So hear me out on this. Save the grand mix of travel tips/articles/guides/etc. once you get bigger with a more ‘entrenched’ audience that is interested in you as a travel blogger or personality.
As an added example, let’s talk about my blog. At the very start, I positioned myself in a niche for solo travel that targets 20 to 30-something individuals (especially from third world countries) that want to jumpstart a life of travel. When my blog became an established authority on the web, I started to deviate from this as I shared a wider variety of travel topics — while still making my niche as the core or center of it all.
Other examples of niche travel blogs:
- The Blonde Abroad – focuses on solo female travel after quitting your 9-to-5
- Travel with Bender – focuses on around-the-world family trips with kids
- Wandering Earl – focuses on budget travel and a permanent nomadic lifestyle
- The Points Guy – focuses on hacks for travel points and miles
- Will Travel for Vegan Food – focuses on traveling the U.S.A. as a vegan
BOTTOM LINE: Be a personality or an expert in a specific sub-topic of travel with a targeted audience. If, however, you are not confident enough about your travel knowledge since you’re still new or still in the process of planning your journey, what you can do, at the very least, is to ensure that you have a unique story that will make anyone interested in following you. In a way, just put yourself in your readers’ shoes and find out what will make them tick.
• • •
Step 2: Brainstorm a Kickass Blog (Domain) Name
To put it into simple words, a domain name is the unique ‘address’ of your blog on the internet. For instance, this blog’s domain name is iAmAileen.com and it will remain to be my unique identifier for as long as I continue to pay an annual fee.
Yes, a FEE. To be able to get these .com names, you would have to pay — rest assured, these things come at a cheap price which I will discuss in more detail at step 3 of this how to start a travel blog guide.
So now that you are aware of the fact that a serious plan of starting a travel blog involves money (as well as hard work and dedication -wink-), if it’s just going to be a hobby or if you’re not that motivated enough to do it earnestly, you can always go for free platforms like Tumblr, WordPress.com, and Blogspot.
Just be reminded, however, that in these kinds of free-‘hosted’ blogs there are several disadvantages:
- They are NOT good for search engine rankings – meaning that your blog won’t be as visible on Google, Bing, Yahoo, etc. as compared to the ones who have domain names.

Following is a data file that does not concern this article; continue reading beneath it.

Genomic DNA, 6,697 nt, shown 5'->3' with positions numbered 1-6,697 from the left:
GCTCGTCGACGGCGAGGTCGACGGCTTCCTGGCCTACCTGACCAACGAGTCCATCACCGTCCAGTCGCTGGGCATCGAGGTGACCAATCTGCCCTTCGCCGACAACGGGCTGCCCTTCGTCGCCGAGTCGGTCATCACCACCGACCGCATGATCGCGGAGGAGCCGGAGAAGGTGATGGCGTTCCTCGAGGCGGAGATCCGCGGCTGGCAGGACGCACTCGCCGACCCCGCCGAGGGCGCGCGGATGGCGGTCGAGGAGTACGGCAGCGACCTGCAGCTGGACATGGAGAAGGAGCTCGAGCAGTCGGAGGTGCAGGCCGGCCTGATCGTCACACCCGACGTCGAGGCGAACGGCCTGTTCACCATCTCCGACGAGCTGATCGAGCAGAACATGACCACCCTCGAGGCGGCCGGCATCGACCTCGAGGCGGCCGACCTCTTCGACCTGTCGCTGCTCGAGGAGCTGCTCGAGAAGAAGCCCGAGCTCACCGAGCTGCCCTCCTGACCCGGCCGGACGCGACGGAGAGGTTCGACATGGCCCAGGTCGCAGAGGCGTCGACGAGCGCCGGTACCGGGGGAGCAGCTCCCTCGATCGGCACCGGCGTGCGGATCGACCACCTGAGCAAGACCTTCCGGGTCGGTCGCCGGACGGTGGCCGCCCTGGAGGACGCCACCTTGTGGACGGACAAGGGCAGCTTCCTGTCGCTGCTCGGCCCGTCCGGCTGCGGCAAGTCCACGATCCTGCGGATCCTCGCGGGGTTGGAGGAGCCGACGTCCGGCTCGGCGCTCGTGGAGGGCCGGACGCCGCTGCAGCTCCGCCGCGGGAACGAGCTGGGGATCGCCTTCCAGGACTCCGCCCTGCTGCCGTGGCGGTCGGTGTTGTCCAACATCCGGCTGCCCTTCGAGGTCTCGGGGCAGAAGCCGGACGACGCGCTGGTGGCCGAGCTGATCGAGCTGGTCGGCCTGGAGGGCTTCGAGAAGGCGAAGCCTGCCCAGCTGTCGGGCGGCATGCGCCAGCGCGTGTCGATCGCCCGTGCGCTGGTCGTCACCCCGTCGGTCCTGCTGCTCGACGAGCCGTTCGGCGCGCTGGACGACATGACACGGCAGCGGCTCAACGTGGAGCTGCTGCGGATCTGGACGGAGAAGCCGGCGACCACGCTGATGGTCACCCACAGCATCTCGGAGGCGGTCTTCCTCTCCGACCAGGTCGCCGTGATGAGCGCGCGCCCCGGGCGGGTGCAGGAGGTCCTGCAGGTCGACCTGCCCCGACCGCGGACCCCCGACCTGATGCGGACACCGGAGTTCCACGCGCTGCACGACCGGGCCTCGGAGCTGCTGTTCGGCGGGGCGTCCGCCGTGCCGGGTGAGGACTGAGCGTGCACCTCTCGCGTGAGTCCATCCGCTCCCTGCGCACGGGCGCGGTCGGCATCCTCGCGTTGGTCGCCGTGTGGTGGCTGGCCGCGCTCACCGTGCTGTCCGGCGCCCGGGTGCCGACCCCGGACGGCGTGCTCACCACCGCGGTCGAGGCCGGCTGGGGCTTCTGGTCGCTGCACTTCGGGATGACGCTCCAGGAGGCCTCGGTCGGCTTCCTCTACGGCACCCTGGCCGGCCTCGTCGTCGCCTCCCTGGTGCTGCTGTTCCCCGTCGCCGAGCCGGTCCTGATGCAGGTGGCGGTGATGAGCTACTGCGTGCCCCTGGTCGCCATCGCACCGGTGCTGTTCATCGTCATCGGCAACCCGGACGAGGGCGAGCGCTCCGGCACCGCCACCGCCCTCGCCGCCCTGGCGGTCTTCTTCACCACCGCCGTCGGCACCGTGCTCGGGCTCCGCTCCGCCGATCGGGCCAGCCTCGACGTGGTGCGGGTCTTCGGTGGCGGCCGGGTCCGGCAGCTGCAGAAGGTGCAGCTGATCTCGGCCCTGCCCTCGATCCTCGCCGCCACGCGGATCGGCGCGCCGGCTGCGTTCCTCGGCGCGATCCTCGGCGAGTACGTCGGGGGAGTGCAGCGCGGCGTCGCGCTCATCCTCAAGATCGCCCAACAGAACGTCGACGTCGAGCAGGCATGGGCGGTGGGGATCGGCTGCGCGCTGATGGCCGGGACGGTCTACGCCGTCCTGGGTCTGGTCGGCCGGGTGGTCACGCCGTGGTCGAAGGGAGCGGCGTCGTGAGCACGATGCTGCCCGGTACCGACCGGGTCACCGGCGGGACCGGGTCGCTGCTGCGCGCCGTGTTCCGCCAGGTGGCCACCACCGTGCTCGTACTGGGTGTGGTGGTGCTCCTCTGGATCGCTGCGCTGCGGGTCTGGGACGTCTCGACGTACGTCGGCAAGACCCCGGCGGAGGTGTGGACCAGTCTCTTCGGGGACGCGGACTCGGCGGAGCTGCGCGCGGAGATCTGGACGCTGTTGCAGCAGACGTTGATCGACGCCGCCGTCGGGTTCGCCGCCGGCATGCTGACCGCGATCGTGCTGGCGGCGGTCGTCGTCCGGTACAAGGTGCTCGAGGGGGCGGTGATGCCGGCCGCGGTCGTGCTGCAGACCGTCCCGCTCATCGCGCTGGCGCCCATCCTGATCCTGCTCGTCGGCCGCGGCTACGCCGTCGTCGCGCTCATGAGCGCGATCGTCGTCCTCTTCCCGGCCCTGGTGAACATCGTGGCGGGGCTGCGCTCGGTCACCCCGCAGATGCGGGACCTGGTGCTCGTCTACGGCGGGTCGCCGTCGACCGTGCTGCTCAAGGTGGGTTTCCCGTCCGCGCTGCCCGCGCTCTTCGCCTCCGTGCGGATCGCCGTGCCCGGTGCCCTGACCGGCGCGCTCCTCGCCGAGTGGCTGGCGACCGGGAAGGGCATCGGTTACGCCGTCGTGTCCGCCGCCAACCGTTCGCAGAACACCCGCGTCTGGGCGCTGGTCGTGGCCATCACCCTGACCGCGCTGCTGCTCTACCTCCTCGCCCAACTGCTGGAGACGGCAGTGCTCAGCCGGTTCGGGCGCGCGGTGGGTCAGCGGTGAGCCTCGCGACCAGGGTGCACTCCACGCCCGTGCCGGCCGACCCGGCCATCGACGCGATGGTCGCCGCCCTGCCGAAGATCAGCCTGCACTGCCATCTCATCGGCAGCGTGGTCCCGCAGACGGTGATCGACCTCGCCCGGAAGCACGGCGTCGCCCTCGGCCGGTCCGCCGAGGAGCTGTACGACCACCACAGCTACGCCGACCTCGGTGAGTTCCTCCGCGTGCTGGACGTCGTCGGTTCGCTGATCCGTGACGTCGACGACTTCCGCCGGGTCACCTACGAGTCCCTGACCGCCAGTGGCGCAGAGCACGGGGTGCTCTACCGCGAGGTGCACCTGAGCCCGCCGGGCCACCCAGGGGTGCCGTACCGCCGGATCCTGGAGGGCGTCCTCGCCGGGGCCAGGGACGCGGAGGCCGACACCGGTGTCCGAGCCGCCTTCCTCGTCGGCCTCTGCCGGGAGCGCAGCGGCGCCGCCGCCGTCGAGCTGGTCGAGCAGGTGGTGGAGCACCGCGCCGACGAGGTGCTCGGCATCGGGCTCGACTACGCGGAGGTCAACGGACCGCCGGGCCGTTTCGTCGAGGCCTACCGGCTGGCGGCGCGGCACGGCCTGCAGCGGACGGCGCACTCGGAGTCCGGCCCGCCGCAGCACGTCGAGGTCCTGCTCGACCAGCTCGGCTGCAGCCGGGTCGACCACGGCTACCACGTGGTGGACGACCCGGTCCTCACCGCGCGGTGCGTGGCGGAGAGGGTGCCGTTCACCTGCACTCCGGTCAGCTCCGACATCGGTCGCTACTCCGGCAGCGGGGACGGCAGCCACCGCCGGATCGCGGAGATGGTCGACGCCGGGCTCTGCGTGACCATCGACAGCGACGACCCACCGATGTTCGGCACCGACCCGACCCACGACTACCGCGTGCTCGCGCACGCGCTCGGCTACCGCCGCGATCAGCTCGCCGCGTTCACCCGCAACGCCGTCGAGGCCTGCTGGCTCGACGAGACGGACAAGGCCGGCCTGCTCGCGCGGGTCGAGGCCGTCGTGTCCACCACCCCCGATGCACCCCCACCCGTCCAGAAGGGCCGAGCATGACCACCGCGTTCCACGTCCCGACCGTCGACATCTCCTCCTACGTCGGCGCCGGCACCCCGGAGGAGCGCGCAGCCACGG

- You are not allowed to sell ads on your sites (this equals to NO earning opportunities for you); alternatively, these hosts can put ads on your website which is of no benefit to you.
- They have limited plugins and themes, or things that you need to optimize and ‘prettify’ your blog.
- They are not flexible. You will NEVER be in full control; also, the platform can delete your site at any time if they think it violates any of their site terms.
- They are not essentially ‘professional-looking’, so advertisers and brands won’t be so keen on partnering with you
- They take some time to type! Think: yourtravelblog.blogspot.com versus yourtravelblog.com – the second one is better, right?
This is why it helps to have your own domain name and hosting because it can offer you a lot of benefits and possibilities (for such an affordable price!) and it saves you the hassle of doing transfers in the future (from free-hosted to self-hosted). So if you’re a part of the determined ones, let’s get you started on your awesome travel blog’s domain title or name! When brainstorming for this, here are the things that you should remember:
- Make sure that it’s easy to remember — try to keep it short, too! Most of us have short attention spans anyway, so it’s a must to swiftly stand out from the crowd in order to be firmly remembered. Also, people want it fast and easy, that’s why it helps if your name would NOT take more than 2 seconds to type. Other things to take note of:
- Avoid hyphens or numbers because you risk people typing it out wrongly when they spread your blog’s name by word of mouth
- Avoid words that are not easily recognized or spelled by other people (especially words that are not in English, unless of course, you want to focus only on audiences in your home country)
- TIP: Try sharing your name with your mom or grandparents; if they’re having a hard time spelling it out, you’ll know you’re picking the wrong name
- Check if it’s good when combined together. For example, if you pick a name like “Speed of Art” if it’s squished up as a website URL it will look like: www.speedofart.com — you wouldn’t want that, would you?
- This will be the name that you will be introducing to others in the future so make sure it’s something that you like, love, and are proud of